More than 72 years after his death, Mustafa Kemal Atatürk is still omnipresent in Turkey. Travellers arrive at Istanbul's Atatürk International Airport, pass the Atatürk Stadium on their way into the city and cross at least one Ataturk bridge. His picture adorns every office and many shops and restaurants besides. Every school has his bust in the courtyard.
Under the rule of the Justice and Development Party, which has been in power for almost a decade, more and more of Atatürk's legacy has come to be contested, but the Turkish Constitution still declares his principles to be the unalterable basis of the Turkish state.
For anyone interested in the development of modern Turkey, an intellectual biography of the man who looms so large in its history and in its current debates is more than welcome. As the subtitle makes clear, this is exactly what M. Sukru Hanioglu's new book provides. It does not claim to be a full biography, and those interested in Ataturk's personal life and political struggles are already well served by other, more comprehensive, biographies, including Lord Kinross' Atatürk: The Rebirth of a Nation (1964) and Andrew Mango's excellent Atatürk (1999).
Hanioglu focuses on Atatürk's ideas and delves into the intellectual roots that inspired his radical westernising and secularising reforms. He finds them primarily in late 19th-century German materialism, in the secularism of the French republic after the separation of church and state in 1905, and in the deep belief in science that was so characteristic of Edwardian Europe.
Atatürk's fundamental aim was to make Turkey part of "civilisation", a concept that for him was single and indivisible. Unlike many other political activists in the Middle East of his day, he did not look for compromise or a form of fusion between Islamic values and Western civilisation - it needed to be adopted lock, stock and barrel for Turkey to develop.
Atatürk's worldview was hardly unique or original, as Hanioglu shows. It was in fact typical of the more radical westernising members of his generation, that of the Young Turks. Although the shades may have differed, they all believed in modernisation, secularisation and nationalism, and they all venerated science.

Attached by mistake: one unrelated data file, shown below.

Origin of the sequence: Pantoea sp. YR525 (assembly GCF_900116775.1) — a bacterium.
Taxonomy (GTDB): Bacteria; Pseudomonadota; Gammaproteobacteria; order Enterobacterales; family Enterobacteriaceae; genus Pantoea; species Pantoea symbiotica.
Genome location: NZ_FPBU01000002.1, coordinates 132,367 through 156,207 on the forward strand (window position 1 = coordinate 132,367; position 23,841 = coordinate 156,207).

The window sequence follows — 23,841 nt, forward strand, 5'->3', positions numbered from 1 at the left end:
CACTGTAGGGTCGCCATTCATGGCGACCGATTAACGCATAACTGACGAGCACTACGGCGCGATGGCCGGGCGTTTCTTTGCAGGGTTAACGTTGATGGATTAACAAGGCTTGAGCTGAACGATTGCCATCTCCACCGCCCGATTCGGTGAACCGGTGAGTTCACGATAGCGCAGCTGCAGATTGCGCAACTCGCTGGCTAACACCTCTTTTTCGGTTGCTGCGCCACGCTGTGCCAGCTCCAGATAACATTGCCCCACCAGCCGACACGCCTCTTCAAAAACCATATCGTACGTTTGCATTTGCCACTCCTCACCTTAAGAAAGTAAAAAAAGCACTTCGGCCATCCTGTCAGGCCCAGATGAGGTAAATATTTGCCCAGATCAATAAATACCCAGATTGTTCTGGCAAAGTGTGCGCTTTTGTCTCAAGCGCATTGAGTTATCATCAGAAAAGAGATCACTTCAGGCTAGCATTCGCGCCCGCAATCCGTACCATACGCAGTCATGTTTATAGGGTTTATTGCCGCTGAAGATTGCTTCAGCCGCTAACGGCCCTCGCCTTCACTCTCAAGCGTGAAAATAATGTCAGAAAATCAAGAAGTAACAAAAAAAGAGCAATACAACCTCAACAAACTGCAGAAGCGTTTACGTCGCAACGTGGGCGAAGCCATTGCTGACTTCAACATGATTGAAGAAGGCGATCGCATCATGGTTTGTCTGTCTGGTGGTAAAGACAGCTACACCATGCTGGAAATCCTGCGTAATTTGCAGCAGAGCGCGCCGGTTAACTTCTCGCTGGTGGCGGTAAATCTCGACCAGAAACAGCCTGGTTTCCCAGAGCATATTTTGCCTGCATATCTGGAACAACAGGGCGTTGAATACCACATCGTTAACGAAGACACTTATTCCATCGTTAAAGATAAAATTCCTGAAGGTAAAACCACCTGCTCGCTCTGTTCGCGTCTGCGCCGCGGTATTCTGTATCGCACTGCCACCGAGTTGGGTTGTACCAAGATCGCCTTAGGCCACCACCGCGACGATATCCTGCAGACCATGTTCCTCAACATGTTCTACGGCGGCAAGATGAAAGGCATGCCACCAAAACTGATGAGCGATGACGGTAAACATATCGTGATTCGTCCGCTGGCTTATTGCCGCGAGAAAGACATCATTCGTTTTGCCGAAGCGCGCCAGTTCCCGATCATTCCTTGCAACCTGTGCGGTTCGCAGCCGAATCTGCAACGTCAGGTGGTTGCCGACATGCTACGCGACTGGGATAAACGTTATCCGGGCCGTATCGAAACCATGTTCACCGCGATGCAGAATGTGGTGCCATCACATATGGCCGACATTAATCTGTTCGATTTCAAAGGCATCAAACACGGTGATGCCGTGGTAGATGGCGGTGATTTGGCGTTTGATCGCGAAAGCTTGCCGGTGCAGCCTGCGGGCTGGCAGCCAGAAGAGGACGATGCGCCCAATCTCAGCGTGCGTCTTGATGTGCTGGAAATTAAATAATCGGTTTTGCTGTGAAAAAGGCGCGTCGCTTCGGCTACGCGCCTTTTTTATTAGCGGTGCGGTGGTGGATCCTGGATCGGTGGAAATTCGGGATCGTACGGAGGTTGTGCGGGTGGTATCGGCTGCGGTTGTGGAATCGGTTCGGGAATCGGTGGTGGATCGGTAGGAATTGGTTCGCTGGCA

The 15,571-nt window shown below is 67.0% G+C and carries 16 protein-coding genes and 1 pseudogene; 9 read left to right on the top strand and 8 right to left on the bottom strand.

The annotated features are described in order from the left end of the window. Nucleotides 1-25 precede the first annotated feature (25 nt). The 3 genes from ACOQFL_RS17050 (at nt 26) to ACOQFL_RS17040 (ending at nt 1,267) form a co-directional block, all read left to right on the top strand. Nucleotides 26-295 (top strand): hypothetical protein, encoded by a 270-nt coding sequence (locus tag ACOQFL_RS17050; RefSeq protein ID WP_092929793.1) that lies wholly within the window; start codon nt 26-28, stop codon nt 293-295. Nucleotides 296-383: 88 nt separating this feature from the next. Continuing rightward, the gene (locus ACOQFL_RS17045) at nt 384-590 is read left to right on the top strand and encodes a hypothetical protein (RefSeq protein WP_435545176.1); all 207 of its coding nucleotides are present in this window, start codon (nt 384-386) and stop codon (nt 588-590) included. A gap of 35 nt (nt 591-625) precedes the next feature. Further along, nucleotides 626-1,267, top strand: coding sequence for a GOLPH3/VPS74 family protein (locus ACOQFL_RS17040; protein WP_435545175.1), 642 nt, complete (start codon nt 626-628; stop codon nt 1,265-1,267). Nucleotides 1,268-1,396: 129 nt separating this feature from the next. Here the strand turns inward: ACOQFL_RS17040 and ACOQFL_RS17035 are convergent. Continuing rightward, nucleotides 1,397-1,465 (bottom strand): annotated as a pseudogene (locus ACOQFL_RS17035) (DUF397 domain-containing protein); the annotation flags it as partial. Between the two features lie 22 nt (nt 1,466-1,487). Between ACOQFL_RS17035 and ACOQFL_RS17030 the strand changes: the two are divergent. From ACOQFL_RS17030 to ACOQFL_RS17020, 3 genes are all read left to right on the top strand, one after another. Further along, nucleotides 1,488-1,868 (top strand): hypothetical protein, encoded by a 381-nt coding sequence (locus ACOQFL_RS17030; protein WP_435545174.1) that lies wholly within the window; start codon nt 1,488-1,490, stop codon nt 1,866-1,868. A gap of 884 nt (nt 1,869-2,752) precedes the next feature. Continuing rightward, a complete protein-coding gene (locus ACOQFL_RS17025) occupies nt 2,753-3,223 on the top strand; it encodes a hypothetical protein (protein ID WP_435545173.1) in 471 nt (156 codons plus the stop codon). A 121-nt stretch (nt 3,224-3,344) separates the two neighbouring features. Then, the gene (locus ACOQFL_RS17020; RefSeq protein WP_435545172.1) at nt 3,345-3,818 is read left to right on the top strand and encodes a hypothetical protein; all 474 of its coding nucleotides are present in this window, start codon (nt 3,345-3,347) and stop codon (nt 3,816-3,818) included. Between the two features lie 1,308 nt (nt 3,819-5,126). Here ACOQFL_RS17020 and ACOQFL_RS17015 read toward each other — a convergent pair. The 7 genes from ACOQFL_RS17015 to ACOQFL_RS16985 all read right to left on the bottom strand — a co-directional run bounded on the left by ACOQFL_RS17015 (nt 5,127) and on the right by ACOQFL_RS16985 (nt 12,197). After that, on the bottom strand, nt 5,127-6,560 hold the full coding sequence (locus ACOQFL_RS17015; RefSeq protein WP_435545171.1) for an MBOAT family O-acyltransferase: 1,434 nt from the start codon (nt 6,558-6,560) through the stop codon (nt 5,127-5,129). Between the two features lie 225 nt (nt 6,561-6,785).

What set Atatürk apart was not his intellectual prowess but his ability to translate these ideas into reality through a combination of realism, tactical acumen and ruthlessness. Although an accomplished military leader and a graduate of the most modern educational institution of the late Ottoman Empire - the General Staff College - he was in essence self-taught in the realms of scientific theory. This made him eclectic and at times ill-informed, but he never wavered in his belief that (as he would state in a famous speech of 1933) "science is the only true guide in life".
The author of this book brings to it all the strengths that we know from his other major works: a deep understanding of European intellectual movements of the 19th and early 20th century as well as an unrivalled knowledge of the Young Turk generation.
It is his declared aim to use primary source materials, namely Atatürk's own words, and this is a commendable intention, because much of what Atatürk ever wrote or said has been published in recent years.
Nevertheless, a caveat is in order: Atatürk's words may constitute a primary source, but they should not be taken at face value. His memoirs published in 1922, 1926 and 19 show us what he wanted to convey about his past, but not necessarily what had actually happened.
That said, this intellectual biography is a significant achievement, and indispensable for anyone seeking to understand the roots of modern Turkey.
Atatürk: An Intellectual Biography
By M. Sükrü Hanioglu. Princeton University Press. 280pp, £19.95 ISBN 9780691151090. Published 6 June 2011